Publié le

Five Legacies Of Famitsu, Japan’s Longest-Running Video Game Magazine

written by Ted

Within the canon of video game magazines, few occupy as much of an integral and obvious place as Famitsu. To date in all of its guises, it is the longest-running publication dedicated to the subject, now clocking in at 36 years and counting with over 1770 issues at present. During those years, it has gone from monthly, to bi-weekly, to weekly release, and continues under current editor in chief Saga Hiroko. Not too bad for a brand that first began merely as a name for a small, serialised column within a bigger magazine (Login).

Only the likes of EGM and The Games Machine come close to Famitsu’s long and storied run; the previous longest-running title holder, Computer & Video Games, lost that particular claim a few years ago after the 2015 discontinuation of its online edition. By contrast, Famitsu continues to defiantly weather the consolidation, controversy, …

Publié le

Monthly Arcadia – A japanese gaming press icon

Written by ted90909

Arcadia – among many words with an etymology that leads many on a trail of it in numerous uses, meaning many different things to many different people. From its ancient Greek utopian coinage, to long-standing use in culture and inevitably amusement arcade businesses in more recent centuries, possibly one of the most well-loved and cherished of those uses has been for Japan’s Monthly Arcadia (アルカディア); a “Coin op’ed Videogame Magazine” or “Arcade Video Game Machine Magazine” depending on which official subtitle you’d like to believe. A summarisation of its inception, active period, and demise is essential to understanding part of the Japanese arcade scene’s recent history.

guilty gear cover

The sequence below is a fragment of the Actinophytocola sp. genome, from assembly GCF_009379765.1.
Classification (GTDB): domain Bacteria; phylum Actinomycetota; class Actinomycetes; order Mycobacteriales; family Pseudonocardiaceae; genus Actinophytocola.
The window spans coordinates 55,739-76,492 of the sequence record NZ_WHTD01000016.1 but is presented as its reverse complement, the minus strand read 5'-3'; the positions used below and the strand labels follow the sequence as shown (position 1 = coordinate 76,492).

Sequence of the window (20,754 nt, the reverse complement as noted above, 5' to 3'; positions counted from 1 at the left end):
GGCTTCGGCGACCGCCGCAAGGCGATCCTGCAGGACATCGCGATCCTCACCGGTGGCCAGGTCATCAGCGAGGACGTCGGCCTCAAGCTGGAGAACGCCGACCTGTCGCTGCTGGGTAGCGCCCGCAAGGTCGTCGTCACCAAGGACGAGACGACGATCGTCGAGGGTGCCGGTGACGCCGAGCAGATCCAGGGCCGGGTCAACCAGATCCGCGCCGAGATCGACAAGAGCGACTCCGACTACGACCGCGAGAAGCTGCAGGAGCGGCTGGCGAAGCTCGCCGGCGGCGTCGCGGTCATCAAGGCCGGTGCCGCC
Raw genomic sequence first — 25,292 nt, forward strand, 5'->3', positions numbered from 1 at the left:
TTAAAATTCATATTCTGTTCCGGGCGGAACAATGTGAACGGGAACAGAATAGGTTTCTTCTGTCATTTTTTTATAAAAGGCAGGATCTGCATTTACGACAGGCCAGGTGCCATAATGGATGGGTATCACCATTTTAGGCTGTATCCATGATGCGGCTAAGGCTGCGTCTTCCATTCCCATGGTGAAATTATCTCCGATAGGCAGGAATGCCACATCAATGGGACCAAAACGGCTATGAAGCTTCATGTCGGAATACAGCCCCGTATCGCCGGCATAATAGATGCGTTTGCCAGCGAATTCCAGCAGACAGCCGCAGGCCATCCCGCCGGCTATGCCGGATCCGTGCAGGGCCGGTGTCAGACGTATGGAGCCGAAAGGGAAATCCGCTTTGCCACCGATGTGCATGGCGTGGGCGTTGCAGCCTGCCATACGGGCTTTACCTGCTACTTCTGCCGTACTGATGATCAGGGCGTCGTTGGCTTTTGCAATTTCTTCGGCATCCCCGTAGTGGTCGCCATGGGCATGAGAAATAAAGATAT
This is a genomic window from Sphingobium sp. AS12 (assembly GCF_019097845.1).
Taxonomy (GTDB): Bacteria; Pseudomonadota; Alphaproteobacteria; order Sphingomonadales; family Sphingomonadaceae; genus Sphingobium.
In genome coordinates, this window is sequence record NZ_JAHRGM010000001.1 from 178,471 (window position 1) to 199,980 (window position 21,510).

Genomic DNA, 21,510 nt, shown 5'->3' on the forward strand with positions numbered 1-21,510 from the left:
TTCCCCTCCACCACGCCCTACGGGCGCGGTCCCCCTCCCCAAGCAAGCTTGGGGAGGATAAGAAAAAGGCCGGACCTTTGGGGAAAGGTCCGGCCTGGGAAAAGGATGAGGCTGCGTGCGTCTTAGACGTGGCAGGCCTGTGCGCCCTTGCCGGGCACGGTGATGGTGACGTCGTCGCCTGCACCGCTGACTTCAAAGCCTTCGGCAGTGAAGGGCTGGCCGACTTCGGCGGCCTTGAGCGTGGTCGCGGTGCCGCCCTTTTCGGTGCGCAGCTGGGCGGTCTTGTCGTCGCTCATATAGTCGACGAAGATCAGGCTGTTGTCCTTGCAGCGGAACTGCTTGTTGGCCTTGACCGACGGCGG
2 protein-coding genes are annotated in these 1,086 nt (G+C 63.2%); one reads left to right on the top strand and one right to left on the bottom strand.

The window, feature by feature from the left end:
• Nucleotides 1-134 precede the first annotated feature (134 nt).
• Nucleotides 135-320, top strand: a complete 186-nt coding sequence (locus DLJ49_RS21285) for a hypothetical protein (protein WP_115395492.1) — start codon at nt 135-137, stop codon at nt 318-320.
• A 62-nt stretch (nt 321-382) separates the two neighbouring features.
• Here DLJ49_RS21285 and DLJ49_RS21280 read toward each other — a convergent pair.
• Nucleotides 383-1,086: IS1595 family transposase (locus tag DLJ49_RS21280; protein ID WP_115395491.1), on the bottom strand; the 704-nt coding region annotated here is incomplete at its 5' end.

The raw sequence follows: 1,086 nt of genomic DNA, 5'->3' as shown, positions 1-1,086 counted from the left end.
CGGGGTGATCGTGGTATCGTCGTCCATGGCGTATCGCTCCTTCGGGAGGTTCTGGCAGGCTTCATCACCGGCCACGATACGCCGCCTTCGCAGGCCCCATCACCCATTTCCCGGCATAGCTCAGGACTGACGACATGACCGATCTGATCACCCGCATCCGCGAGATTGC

Crisis

The background of Arcadia’s rise is a troubled point for arcades, even in its strongholds of Japan. Not since the new fueiho law scares of 1984 that inspired giants like Sega and Nintendo to innovate and open up new console-based …

Publié le

Super Battle Opera – Tougeki

For close to ten years, not one other fighting game tournament mattered quite so much to many players across the world as Tougeki – Super Battle Opera. Once the biggest eastern ying to the western yang of EVO and others, Tougeki’s ubiquity over the course of the 2000s is ultimately hard to overstate. Its story is a short rise, a glorious near-decade long run, an equally short fall – and an arguable prelude that remains a curious artefact of the confused era that the tourneys were borne out of. All of which are vital to understanding the legacy of a complete fighting game icon, one worth remembering and celebrating to this day for its precipitation of esports as much as its operatic namesake.

Overture

In tracing Tougeki SBO’s inception, one can arguably find themselves at the most unlikely of origins for an event which came to be among the biggest …